Quote of the day—Noam Chomsky

Government turns to clandestine terrorist operations when it is afraid of it’s own population.

Noam Chomsky
[I was reminded of this quote by various links to this article and related stuff.

But from actually reading the bill I don’t see what the big fuss is about:

Subtitle D—Detainee Matters


(a) IN GENERAL.—Congress affirms that the authority of the President to use all necessary and appropriate force pursuant to the Authorization for Use of Military Force (Public Law 107–40) includes the authority for the Armed Forces of the United States to detain covered persons (as defined in subsection (b)) pending disposition under the law of war.
(b) COVERED PERSONS.—A covered person under this section is any person as follows:

(1) A person who planned, authorized, committed, or aided the terrorist attacks that occurred on September 11, 2001, or harbored those responsible for those attacks.
(2) A person who was a part of or substantially supported al-Qaeda, the Taliban, or associated forces that are engaged in hostilities against the United States or its coalition partners, including any person who has committed a belligerent act or has directly supported such hostilities in aid of such enemy forces.

This appears to be consistent with my understanding of the Geneva and Hague Conventions in regards to acceptable conduct during war. When someone aids the enemy, on or off the battlefield, they are subject to detention, interrogation, trial, and if not a privileged combatant, even execution.—Joe]

5 thoughts on “Quote of the day—Noam Chomsky

  1. Joe:
    Talked about this here.

    A lot of the FUD centers around section d: (d) Construction- Nothing in this section is intended to limit or expand the authority of the President or the scope of the Authorization for Use of Military Force.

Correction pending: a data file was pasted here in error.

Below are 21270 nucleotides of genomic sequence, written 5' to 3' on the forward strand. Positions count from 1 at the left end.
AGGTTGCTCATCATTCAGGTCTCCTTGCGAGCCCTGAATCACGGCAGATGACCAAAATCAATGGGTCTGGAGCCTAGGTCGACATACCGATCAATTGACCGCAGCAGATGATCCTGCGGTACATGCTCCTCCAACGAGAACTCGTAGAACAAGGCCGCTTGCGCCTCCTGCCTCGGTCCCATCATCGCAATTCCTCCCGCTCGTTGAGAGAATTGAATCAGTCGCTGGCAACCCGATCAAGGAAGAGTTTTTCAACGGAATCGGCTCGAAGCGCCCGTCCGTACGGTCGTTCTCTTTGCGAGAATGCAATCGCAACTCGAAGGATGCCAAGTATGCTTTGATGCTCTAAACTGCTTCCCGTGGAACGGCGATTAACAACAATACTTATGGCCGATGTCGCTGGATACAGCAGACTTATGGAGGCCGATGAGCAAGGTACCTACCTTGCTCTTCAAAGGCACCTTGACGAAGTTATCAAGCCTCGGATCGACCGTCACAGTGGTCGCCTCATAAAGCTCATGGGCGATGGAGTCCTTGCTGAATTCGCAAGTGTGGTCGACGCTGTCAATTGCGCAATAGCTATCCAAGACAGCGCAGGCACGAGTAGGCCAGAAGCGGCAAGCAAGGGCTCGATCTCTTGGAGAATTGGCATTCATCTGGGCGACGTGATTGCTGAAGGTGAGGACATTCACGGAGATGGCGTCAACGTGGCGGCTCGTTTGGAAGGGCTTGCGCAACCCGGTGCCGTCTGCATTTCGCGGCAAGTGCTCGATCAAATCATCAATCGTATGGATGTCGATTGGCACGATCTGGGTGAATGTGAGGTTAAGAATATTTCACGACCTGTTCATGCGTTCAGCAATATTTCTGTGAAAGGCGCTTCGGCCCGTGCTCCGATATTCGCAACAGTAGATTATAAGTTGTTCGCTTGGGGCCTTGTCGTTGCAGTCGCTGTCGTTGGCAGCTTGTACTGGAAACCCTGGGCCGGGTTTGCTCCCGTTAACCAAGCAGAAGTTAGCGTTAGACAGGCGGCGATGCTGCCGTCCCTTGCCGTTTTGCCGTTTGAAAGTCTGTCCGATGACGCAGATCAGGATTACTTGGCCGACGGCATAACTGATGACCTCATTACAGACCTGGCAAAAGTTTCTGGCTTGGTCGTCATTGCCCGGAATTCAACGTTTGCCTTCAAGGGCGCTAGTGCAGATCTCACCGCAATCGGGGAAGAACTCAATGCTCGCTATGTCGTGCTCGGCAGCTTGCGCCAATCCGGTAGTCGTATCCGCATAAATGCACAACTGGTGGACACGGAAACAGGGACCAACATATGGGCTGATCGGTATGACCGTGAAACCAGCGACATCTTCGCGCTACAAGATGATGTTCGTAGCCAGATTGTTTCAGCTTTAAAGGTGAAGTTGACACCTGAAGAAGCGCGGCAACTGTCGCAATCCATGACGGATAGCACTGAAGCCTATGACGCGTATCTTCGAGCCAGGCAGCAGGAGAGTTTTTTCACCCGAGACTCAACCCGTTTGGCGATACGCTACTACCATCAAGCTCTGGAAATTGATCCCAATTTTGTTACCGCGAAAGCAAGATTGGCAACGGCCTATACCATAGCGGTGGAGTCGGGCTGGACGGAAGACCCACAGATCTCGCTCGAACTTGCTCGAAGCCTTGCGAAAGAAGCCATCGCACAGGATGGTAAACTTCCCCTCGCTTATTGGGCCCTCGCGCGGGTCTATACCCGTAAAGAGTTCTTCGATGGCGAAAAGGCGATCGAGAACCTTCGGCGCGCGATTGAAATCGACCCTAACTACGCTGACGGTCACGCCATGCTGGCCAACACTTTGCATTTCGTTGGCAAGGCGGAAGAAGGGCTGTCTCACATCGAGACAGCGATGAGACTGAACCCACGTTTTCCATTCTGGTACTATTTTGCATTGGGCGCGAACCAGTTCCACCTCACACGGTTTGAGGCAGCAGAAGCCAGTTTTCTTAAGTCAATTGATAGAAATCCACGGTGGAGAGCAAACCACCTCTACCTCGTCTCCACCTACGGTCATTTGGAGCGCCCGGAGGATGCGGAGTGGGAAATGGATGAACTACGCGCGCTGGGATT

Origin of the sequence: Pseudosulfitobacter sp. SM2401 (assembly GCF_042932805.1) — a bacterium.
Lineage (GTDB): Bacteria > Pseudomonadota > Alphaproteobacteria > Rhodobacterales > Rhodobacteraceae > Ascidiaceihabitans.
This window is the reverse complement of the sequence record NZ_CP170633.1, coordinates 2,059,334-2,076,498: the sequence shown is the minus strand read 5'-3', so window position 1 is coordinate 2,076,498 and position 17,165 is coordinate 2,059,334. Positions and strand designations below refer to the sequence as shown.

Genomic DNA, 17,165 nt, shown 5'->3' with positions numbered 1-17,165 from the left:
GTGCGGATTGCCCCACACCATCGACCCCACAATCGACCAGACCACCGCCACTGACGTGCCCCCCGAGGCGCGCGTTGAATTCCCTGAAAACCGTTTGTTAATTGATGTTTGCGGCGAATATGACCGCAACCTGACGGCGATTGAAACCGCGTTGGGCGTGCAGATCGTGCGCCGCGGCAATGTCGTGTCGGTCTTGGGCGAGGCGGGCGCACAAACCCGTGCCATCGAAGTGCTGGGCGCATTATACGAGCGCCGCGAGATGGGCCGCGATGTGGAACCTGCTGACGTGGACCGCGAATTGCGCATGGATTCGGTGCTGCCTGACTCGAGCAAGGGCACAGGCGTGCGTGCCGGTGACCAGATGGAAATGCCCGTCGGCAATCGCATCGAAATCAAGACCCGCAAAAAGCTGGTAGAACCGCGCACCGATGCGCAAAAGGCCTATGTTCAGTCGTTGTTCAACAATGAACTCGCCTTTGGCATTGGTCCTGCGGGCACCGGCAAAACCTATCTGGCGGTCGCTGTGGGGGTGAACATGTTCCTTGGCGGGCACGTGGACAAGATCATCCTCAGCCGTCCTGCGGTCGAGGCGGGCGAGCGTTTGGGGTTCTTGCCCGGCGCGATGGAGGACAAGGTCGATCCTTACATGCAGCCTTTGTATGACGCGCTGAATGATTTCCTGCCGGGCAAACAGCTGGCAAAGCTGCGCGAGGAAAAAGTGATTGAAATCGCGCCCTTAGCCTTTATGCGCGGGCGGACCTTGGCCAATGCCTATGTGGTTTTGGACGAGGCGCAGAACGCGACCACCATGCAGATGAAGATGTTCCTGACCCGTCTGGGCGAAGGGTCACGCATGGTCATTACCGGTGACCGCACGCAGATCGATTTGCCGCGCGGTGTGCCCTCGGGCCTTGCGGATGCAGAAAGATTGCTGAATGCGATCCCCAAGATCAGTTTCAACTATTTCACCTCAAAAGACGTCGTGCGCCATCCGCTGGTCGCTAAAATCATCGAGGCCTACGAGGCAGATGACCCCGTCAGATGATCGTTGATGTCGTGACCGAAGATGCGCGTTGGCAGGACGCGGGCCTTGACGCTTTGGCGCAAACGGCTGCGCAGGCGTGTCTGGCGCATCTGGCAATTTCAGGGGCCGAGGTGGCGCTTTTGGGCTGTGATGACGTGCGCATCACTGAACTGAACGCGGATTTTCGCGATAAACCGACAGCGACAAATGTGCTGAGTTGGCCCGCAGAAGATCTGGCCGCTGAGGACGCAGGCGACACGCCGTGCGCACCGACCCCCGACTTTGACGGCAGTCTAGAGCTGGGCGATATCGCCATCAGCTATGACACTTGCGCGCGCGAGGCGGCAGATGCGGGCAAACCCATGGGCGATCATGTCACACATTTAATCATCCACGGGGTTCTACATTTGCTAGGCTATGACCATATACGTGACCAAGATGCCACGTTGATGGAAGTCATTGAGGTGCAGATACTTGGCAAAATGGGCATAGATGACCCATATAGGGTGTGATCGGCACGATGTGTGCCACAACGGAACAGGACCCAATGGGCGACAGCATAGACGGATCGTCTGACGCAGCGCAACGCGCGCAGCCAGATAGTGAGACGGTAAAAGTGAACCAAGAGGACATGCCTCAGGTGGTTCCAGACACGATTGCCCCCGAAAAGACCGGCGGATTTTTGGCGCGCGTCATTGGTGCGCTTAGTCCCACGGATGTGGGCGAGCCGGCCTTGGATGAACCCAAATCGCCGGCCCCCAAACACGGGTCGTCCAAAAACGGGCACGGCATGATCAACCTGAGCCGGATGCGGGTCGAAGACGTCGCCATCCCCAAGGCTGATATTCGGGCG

Apparently, I’m the only one who thinks that means that neither the President’s authority or the cope of the authorization for use of military force is either expanded or limited. that seems like a pretty radical interpretation, I know. Many also think that it applies to anyone anywhere, not just to those listed in paragraph b, which you cited.

    Seriously, I am being accused of being a fool, and a poltroon, and a sheep, all because I figure that, if the National Command Authority is looking for an excuse to start rounding up all us dissidents, this ain’t it.

  2. It is hard to believe that section (d) actually means anything when the rest of that section of the bill enumerates the how it is expanding the authority of the President. The way I look at it is, “Is it a good law no matter who is President, and no matter who we are at war with?” If the answer is no, then it is a bad law. And I am concerned about the wide possibility of abuse for this law, and I don’t understand why it is needed. Particularly why it is needed now. I am simply stuck wondering, “Cui bono”?

    Also, I have a huge issue with expanding how we allow the military to take custody and dispose of prisoners under the laws of war when there is not an actual war going on. As there is not a war, nobody can possibly be violating the laws of war. So any objection we have to their conduct can only be dealt with under criminal law, and foreign nations are not under the jurisdiction of the United States. Unless we want to annex Yemen, Iraq, Afganistan, etc. as US territories and claim that they are subject to the laws of the United States. Would solve our foreign oil problem.

  3. 1031(c)(1) “Detention under the law of war without trial until the end of the hostilities authorized by the Authorization for Use of Military Force.”

    At what point do we declare a war against a school of political thought and military strategy over? When we’ve eliminated the last al-Queda cell? When terrorism is a fogotten concept? When Islam has been wiped from the collective memory of humanity? how long? It’s been 10 years already. In another 10? 20? Never?

    I’d also like to see less vague language defining covered persons, “associated forces” and “beligerent acts” can cover a lot of ground. Never give to the government any power you cannot take away.

  4. Because the only people who are defining belligerent act or direct assistance are the president and the military. Also, precedent. Allow this to pass unnoticed now and there is much less justification for stopping a different variant later.

  5. @ravenshrike, There are far, far more important things to worry about and spending time on this minor point takes time and energy away from the more important matters. It’s like rearrange the deck chairs on the Titanic.

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